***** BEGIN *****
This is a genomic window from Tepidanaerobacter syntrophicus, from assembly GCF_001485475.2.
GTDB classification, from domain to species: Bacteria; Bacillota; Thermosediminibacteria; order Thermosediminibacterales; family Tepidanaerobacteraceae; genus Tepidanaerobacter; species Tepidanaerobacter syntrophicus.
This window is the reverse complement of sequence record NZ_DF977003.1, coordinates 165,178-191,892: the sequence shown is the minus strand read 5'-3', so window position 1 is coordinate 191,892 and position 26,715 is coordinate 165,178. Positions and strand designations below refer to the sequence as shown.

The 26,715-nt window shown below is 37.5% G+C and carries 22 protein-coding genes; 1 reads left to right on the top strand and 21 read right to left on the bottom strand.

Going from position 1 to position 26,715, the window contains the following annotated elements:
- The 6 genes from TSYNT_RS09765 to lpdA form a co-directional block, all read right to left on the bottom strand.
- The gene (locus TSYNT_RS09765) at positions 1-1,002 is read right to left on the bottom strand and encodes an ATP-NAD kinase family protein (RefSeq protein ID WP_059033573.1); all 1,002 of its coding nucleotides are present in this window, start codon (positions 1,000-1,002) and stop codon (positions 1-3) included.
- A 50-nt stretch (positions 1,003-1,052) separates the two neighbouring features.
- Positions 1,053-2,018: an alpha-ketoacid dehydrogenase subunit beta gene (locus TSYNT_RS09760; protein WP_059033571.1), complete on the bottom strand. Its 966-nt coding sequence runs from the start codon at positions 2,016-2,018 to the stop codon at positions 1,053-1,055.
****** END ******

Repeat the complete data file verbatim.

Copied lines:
This is a genomic window from Tepidanaerobacter syntrophicus, from assembly GCF_001485475.2.
GTDB classification, from domain to species: Bacteria; Bacillota; Thermosediminibacteria; order Thermosediminibacterales; family Tepidanaerobacteraceae; genus Tepidanaerobacter; species Tepidanaerobacter syntrophicus.
This window is the reverse complement of sequence record NZ_DF977003.1, coordinates 165,178-191,892: the sequence shown is the minus strand read 5'-3', so window position 1 is coordinate 191,892 and position 26,715 is coordinate 165,178. Positions and strand designations below refer to the sequence as shown.

The 26,715-nt window shown below is 37.5% G+C and carries 22 protein-coding genes; 1 reads left to right on the top strand and 21 read right to left on the bottom strand.

Going from position 1 to position 26,715, the window contains the following annotated elements:
- The 6 genes from TSYNT_RS09765 to lpdA form a co-directional block, all read right to left on the bottom strand.
- The gene (locus TSYNT_RS09765) at positions 1-1,002 is read right to left on the bottom strand and encodes an ATP-NAD kinase family protein (RefSeq protein ID WP_059033573.1); all 1,002 of its coding nucleotides are present in this window, start codon (positions 1,000-1,002) and stop codon (positions 1-3) included.
- A 50-nt stretch (positions 1,003-1,052) separates the two neighbouring features.
- Positions 1,053-2,018: an alpha-ketoacid dehydrogenase subunit beta gene (locus TSYNT_RS09760; protein WP_059033571.1), complete on the bottom strand. Its 966-nt coding sequence runs from the start codon at positions 2,016-2,018 to the stop codon at positions 1,053-1,055.